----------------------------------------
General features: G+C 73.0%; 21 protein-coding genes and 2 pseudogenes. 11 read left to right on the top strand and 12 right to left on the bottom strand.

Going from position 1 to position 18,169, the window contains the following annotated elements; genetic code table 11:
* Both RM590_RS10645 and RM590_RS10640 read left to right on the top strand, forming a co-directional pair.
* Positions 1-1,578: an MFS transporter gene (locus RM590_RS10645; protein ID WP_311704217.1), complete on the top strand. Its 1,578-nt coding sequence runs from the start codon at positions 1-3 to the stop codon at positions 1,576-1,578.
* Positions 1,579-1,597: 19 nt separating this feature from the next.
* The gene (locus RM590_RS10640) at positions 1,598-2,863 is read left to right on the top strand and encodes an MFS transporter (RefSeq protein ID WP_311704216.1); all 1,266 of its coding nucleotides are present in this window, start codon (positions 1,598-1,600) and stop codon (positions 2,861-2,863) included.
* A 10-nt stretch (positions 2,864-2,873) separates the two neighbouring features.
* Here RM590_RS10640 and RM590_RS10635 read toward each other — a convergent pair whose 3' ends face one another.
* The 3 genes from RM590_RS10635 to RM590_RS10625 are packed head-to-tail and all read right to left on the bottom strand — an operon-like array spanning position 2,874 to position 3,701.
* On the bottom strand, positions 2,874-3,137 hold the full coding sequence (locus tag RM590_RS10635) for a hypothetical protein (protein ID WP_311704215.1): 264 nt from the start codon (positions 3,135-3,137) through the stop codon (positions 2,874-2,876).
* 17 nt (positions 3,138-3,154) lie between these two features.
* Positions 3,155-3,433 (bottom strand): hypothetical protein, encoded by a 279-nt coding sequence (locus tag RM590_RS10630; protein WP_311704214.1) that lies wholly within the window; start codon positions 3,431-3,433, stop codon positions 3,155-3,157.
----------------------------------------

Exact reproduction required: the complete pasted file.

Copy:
General features: G+C 73.0%; 21 protein-coding genes and 2 pseudogenes. 11 read left to right on the top strand and 12 right to left on the bottom strand.

Going from position 1 to position 18,169, the window contains the following annotated elements; genetic code table 11:
* Both RM590_RS10645 and RM590_RS10640 read left to right on the top strand, forming a co-directional pair.
* Positions 1-1,578: an MFS transporter gene (locus RM590_RS10645; protein ID WP_311704217.1), complete on the top strand. Its 1,578-nt coding sequence runs from the start codon at positions 1-3 to the stop codon at positions 1,576-1,578.
* Positions 1,579-1,597: 19 nt separating this feature from the next.
* The gene (locus RM590_RS10640) at positions 1,598-2,863 is read left to right on the top strand and encodes an MFS transporter (RefSeq protein ID WP_311704216.1); all 1,266 of its coding nucleotides are present in this window, start codon (positions 1,598-1,600) and stop codon (positions 2,861-2,863) included.
* A 10-nt stretch (positions 2,864-2,873) separates the two neighbouring features.
* Here RM590_RS10640 and RM590_RS10635 read toward each other — a convergent pair whose 3' ends face one another.
* The 3 genes from RM590_RS10635 to RM590_RS10625 are packed head-to-tail and all read right to left on the bottom strand — an operon-like array spanning position 2,874 to position 3,701.
* On the bottom strand, positions 2,874-3,137 hold the full coding sequence (locus tag RM590_RS10635) for a hypothetical protein (protein ID WP_311704215.1): 264 nt from the start codon (positions 3,135-3,137) through the stop codon (positions 2,874-2,876).
* 17 nt (positions 3,138-3,154) lie between these two features.
* Positions 3,155-3,433 (bottom strand): hypothetical protein, encoded by a 279-nt coding sequence (locus tag RM590_RS10630; protein WP_311704214.1) that lies wholly within the window; start codon positions 3,431-3,433, stop codon positions 3,155-3,157.